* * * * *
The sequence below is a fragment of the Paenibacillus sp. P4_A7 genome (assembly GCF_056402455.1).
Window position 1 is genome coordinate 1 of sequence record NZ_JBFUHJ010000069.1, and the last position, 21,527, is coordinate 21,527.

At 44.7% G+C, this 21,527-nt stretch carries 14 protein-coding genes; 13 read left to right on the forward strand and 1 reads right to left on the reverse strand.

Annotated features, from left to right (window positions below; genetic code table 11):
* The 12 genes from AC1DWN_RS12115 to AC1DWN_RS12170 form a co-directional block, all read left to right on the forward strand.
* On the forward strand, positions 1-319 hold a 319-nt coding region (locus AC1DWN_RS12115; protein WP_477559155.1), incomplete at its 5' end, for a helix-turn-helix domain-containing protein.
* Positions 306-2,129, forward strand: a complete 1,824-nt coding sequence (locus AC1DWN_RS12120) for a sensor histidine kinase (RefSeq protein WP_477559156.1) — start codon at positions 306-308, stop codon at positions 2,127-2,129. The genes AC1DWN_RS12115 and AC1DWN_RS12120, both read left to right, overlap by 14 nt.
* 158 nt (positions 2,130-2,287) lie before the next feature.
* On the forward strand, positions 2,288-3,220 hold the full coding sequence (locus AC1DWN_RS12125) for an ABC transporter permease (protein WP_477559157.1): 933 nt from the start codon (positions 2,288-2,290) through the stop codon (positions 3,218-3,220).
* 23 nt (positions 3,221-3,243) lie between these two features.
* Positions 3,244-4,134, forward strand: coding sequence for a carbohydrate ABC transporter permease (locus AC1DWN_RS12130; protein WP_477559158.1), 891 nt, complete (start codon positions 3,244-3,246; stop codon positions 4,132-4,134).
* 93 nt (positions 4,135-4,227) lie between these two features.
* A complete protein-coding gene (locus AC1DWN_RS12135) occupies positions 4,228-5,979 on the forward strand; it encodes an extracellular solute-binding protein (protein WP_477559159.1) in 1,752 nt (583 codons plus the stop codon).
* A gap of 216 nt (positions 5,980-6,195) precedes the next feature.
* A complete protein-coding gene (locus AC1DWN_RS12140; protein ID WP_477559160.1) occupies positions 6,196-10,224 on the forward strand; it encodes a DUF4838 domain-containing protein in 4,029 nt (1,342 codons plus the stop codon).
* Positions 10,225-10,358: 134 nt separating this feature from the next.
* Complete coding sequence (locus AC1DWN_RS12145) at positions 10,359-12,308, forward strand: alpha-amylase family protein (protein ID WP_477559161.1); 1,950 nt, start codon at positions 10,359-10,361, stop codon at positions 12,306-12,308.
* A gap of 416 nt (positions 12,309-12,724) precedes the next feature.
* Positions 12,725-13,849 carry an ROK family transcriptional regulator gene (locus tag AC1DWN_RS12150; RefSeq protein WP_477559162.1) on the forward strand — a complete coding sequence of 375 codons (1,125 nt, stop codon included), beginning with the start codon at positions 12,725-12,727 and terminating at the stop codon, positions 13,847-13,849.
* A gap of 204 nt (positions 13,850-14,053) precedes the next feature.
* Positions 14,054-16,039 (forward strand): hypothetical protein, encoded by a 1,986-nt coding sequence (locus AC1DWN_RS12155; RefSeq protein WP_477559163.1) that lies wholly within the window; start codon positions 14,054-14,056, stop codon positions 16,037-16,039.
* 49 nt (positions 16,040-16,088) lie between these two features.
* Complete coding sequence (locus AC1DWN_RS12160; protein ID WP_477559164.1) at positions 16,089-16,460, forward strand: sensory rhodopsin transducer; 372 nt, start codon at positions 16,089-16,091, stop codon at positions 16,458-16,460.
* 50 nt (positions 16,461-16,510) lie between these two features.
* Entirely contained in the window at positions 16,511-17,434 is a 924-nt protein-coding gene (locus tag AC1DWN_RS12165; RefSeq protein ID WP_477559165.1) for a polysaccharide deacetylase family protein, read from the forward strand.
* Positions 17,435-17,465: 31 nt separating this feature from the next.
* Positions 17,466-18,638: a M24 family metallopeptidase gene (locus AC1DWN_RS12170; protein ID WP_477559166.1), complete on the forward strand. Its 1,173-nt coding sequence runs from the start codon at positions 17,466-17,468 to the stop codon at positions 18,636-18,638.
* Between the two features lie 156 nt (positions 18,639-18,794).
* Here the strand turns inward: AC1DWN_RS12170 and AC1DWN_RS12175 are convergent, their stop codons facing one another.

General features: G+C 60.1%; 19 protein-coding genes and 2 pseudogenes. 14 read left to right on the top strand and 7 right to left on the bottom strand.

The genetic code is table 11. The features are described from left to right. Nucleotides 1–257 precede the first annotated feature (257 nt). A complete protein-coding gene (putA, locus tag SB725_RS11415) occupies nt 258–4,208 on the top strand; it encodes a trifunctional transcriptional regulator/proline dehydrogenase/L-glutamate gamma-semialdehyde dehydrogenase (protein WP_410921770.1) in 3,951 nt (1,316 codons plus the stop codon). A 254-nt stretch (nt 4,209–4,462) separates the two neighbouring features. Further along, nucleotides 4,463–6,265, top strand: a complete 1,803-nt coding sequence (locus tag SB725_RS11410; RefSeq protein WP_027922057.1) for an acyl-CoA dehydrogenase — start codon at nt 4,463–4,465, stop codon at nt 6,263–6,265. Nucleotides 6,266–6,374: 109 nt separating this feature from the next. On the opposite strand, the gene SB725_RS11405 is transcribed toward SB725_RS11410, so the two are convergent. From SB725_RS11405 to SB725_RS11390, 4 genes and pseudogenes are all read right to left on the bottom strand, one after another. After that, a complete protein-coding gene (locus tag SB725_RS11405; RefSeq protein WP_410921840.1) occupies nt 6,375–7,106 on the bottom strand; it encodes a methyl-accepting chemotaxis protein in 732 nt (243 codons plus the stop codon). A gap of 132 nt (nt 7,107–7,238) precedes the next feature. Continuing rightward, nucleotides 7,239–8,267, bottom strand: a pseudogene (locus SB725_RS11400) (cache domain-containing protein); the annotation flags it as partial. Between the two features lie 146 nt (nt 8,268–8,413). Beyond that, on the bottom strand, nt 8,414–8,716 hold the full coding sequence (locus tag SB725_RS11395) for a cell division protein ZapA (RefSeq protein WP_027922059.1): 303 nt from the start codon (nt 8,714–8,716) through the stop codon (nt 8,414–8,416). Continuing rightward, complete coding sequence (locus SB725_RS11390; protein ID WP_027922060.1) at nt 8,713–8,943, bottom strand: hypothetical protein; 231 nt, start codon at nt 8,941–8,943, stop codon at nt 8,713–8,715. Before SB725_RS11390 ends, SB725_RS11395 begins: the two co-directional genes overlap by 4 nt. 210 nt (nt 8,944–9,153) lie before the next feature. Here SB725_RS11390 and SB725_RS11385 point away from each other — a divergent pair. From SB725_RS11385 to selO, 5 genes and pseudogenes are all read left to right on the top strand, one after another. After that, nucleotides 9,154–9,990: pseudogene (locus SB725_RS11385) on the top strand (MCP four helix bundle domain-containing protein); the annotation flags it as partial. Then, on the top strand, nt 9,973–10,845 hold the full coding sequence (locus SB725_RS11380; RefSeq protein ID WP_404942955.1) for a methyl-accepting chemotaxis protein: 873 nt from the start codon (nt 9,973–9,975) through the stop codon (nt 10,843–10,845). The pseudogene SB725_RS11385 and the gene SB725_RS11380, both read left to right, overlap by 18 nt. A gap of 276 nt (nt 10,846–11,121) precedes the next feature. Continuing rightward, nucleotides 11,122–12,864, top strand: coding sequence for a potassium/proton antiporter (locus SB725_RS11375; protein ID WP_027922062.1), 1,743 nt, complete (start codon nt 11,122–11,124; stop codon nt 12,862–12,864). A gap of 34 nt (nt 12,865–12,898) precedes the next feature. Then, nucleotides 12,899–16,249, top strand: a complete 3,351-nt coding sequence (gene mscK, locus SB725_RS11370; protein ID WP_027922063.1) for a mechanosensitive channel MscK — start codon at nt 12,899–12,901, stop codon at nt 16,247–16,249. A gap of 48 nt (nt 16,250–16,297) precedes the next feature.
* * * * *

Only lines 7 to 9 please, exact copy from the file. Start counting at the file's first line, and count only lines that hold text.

* Positions 306-2,129, forward strand: a complete 1,824-nt coding sequence (locus AC1DWN_RS12120) for a sensor histidine kinase (RefSeq protein WP_477559156.1) — start codon at positions 306-308, stop codon at positions 2,127-2,129. The genes AC1DWN_RS12115 and AC1DWN_RS12120, both read left to right, overlap by 14 nt.
* 158 nt (positions 2,130-2,287) lie before the next feature.
* On the forward strand, positions 2,288-3,220 hold the full coding sequence (locus AC1DWN_RS12125) for an ABC transporter permease (protein WP_477559157.1): 933 nt from the start codon (positions 2,288-2,290) through the stop codon (positions 3,218-3,220).